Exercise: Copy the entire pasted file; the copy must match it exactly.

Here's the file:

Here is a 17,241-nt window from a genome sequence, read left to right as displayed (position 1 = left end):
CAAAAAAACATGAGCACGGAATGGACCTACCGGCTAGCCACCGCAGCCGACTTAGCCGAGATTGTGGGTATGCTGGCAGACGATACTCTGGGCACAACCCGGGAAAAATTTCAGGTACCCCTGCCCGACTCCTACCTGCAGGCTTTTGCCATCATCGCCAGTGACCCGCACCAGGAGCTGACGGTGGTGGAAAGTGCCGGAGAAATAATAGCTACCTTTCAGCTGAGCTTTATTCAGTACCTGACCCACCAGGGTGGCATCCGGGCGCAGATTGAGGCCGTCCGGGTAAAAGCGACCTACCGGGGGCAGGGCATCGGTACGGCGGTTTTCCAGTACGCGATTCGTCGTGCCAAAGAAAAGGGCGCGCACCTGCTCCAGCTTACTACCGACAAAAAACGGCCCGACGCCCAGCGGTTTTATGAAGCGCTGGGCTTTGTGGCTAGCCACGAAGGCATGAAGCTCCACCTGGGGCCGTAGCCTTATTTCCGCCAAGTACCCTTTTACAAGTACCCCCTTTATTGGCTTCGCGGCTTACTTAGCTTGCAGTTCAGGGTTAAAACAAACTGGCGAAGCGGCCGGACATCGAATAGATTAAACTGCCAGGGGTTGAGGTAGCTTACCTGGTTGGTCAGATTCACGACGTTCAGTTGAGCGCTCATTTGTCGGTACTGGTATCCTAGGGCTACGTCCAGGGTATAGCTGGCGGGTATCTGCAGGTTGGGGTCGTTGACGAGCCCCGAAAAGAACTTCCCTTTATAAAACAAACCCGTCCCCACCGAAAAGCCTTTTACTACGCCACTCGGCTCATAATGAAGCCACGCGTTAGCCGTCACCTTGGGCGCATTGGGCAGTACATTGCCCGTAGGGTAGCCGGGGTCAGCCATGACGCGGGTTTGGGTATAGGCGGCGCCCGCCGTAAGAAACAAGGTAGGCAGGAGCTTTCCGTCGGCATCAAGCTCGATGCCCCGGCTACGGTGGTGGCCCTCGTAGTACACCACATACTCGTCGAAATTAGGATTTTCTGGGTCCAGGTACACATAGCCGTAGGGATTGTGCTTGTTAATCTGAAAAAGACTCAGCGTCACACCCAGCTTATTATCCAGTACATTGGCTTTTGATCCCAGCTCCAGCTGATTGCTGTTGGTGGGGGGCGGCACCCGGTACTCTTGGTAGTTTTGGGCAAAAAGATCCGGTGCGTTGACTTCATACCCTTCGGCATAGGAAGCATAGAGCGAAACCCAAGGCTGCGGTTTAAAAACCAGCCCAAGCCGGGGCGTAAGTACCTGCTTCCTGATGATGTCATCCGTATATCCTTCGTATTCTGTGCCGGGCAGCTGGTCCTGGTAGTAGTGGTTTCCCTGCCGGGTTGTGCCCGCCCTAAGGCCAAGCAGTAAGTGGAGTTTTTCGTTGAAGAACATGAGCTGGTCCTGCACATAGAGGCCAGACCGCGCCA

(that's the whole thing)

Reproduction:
Here is a 17,241-nt window from a genome sequence, read left to right as displayed (position 1 = left end):
CAAAAAAACATGAGCACGGAATGGACCTACCGGCTAGCCACCGCAGCCGACTTAGCCGAGATTGTGGGTATGCTGGCAGACGATACTCTGGGCACAACCCGGGAAAAATTTCAGGTACCCCTGCCCGACTCCTACCTGCAGGCTTTTGCCATCATCGCCAGTGACCCGCACCAGGAGCTGACGGTGGTGGAAAGTGCCGGAGAAATAATAGCTACCTTTCAGCTGAGCTTTATTCAGTACCTGACCCACCAGGGTGGCATCCGGGCGCAGATTGAGGCCGTCCGGGTAAAAGCGACCTACCGGGGGCAGGGCATCGGTACGGCGGTTTTCCAGTACGCGATTCGTCGTGCCAAAGAAAAGGGCGCGCACCTGCTCCAGCTTACTACCGACAAAAAACGGCCCGACGCCCAGCGGTTTTATGAAGCGCTGGGCTTTGTGGCTAGCCACGAAGGCATGAAGCTCCACCTGGGGCCGTAGCCTTATTTCCGCCAAGTACCCTTTTACAAGTACCCCCTTTATTGGCTTCGCGGCTTACTTAGCTTGCAGTTCAGGGTTAAAACAAACTGGCGAAGCGGCCGGACATCGAATAGATTAAACTGCCAGGGGTTGAGGTAGCTTACCTGGTTGGTCAGATTCACGACGTTCAGTTGAGCGCTCATTTGTCGGTACTGGTATCCTAGGGCTACGTCCAGGGTATAGCTGGCGGGTATCTGCAGGTTGGGGTCGTTGACGAGCCCCGAAAAGAACTTCCCTTTATAAAACAAACCCGTCCCCACCGAAAAGCCTTTTACTACGCCACTCGGCTCATAATGAAGCCACGCGTTAGCCGTCACCTTGGGCGCATTGGGCAGTACATTGCCCGTAGGGTAGCCGGGGTCAGCCATGACGCGGGTTTGGGTATAGGCGGCGCCCGCCGTAAGAAACAAGGTAGGCAGGAGCTTTCCGTCGGCATCAAGCTCGATGCCCCGGCTACGGTGGTGGCCCTCGTAGTACACCACATACTCGTCGAAATTAGGATTTTCTGGGTCCAGGTACACATAGCCGTAGGGATTGTGCTTGTTAATCTGAAAAAGACTCAGCGTCACACCCAGCTTATTATCCAGTACATTGGCTTTTGATCCCAGCTCCAGCTGATTGCTGTTGGTGGGGGGCGGCACCCGGTACTCTTGGTAGTTTTGGGCAAAAAGATCCGGTGCGTTGACTTCATACCCTTCGGCATAGGAAGCATAGAGCGAAACCCAAGGCTGCGGTTTAAAAACCAGCCCAAGCCGGGGCGTAAGTACCTGCTTCCTGATGATGTCATCCGTATATCCTTCGTATTCTGTGCCGGGCAGCTGGTCCTGGTAGTAGTGGTTTCCCTGCCGGGTTGTGCCCGCCCTAAGGCCAAGCAGTAAGTGGAGTTTTTCGTTGAAGAACATGAGCTGGTCCTGCACATAGAGGCCAGACCGCGCCA